What followed has been called the turning point of the Civil War, the beginning of the end for the Confederacy, and the making of Lincoln’s presidency. There is some truth and a bit of exaggeration in those assessments, but what can be said for sure is that no handful of days in American history was richer in portents or more saturated in blood. Through three days of fighting along the meadows and ridgelines of Gettysburg, Meade’s Union defenses often bent but never broke, and Lee’s failure in Pennsylvania was quickly followed by news that Grant had captured Vicksburg.
Discussion point: How might the world look different today if Lee had succeeded? What, if anything, do we owe the past?
Yesterday was day one of the sales tax on Internet-based businesses in Minnesota, which was aimed at giant retailers like Amazon. It’s already a bust. It was primarily a gift to the brick-and-mortar, big-city businesses who didn’t like people coming into the stores to see merchandise, and then buying it on Amazon.
But Amazon cut ties recently to all Minnesota bloggers and websites so it wouldn’t have to collect sales taxes on behalf of Minnesota. Lawmakers, for reasons they might explain at some point, never saw such an obvious response coming.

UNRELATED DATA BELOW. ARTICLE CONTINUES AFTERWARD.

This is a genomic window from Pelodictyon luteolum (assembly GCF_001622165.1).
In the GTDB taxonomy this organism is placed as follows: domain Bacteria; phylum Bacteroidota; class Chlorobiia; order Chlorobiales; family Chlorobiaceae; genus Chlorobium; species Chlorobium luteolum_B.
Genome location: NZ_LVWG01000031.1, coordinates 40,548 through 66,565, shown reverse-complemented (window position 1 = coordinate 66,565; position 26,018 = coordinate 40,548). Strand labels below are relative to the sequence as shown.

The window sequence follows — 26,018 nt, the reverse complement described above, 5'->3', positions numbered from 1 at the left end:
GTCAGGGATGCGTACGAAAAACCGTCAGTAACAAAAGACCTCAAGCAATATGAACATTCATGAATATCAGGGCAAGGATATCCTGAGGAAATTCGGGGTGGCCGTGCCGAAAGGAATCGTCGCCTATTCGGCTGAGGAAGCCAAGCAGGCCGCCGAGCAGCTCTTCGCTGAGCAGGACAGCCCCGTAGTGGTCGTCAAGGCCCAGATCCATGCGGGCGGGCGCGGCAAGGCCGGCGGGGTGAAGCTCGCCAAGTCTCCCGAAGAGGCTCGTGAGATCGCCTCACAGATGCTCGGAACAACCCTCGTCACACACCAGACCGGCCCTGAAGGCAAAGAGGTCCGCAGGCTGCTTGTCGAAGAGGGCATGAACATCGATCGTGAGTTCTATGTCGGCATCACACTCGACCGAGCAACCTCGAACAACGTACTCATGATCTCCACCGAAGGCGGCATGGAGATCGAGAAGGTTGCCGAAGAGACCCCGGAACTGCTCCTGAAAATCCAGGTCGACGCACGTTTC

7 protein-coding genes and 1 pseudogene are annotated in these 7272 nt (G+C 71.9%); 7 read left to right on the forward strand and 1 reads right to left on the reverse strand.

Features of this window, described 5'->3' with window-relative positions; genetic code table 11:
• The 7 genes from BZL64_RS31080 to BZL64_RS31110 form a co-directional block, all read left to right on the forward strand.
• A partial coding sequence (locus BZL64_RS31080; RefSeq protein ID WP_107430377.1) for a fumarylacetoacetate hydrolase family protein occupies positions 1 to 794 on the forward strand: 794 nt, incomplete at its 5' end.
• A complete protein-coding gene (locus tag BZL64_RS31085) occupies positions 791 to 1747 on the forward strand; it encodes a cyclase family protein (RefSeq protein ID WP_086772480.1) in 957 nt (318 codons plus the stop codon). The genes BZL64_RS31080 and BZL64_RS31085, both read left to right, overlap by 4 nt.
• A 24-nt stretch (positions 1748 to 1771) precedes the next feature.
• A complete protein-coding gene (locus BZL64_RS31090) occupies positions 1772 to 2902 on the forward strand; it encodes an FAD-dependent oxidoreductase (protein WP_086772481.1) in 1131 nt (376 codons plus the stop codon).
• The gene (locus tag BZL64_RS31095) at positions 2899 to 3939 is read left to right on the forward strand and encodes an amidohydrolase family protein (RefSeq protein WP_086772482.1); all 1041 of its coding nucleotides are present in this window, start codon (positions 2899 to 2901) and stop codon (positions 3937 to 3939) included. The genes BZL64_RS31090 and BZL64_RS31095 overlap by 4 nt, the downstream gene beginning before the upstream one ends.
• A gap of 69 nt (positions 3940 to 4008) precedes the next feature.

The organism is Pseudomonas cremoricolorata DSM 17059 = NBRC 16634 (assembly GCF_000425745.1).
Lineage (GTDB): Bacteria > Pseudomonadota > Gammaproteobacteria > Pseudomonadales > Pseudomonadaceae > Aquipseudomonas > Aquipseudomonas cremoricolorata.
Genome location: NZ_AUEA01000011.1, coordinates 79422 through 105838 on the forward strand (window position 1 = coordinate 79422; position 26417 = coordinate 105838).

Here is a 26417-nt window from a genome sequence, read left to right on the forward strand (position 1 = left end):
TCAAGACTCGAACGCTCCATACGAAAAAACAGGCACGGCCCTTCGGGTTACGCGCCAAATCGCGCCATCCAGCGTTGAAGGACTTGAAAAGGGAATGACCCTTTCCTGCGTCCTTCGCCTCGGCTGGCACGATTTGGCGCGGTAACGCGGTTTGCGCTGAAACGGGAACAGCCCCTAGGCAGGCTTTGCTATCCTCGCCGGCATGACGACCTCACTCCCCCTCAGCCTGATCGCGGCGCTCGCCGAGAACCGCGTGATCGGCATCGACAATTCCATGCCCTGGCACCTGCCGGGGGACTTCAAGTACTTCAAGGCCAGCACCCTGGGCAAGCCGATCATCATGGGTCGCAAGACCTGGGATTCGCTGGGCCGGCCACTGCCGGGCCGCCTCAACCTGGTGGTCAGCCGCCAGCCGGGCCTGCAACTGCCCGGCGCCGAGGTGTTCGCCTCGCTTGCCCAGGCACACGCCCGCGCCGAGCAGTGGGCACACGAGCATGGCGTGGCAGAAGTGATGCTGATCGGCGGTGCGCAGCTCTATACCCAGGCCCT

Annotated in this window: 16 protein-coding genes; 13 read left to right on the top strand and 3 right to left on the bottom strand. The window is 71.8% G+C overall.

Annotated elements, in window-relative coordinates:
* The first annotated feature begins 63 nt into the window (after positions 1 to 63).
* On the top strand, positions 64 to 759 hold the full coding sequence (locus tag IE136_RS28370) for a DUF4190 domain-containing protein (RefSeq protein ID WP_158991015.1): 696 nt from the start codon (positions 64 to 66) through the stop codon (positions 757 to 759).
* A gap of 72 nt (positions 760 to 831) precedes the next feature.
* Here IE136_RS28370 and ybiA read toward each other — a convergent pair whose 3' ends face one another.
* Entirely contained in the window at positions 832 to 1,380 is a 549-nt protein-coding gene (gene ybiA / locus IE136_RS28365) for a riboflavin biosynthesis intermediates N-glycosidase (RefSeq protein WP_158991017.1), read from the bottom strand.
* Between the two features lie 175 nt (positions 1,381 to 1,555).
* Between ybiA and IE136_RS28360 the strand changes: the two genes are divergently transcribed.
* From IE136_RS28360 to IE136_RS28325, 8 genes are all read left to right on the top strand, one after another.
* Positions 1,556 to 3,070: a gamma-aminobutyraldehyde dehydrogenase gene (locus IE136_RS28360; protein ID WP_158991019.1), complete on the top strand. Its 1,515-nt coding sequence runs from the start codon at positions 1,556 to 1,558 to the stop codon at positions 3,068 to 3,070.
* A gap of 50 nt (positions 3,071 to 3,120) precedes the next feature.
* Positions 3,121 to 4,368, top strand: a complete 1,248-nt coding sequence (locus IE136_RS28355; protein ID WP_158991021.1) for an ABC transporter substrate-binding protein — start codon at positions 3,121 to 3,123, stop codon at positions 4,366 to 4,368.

Ironically, the situation appears to be hurting the very people who were supposed to benefit most from the existence of the Internet at all: average people in rural places who were going to be able to compete with the big-city, brick-and-mortar stores thanks to the Internet.
Bryan Hansel is one of those. The Grand Marais photographer (you’ve seen his work on the MPR News website often), runs PaddlingLight.com, an online store for kayak enthusiasts. He writes in the Duluth News Tribune that the governor should convene a special session to repeal the tax.
The Amazon Tax’s main target was Amazon.com, but because Amazon.com ended its business relationship with all Minnesota-based Internet marketers, it doesn’t have to collect any new sales taxes. One of the calculations legislators made was that the increase in sales taxes would be greater than the loss of income taxes from the businesses that this tax would destroy.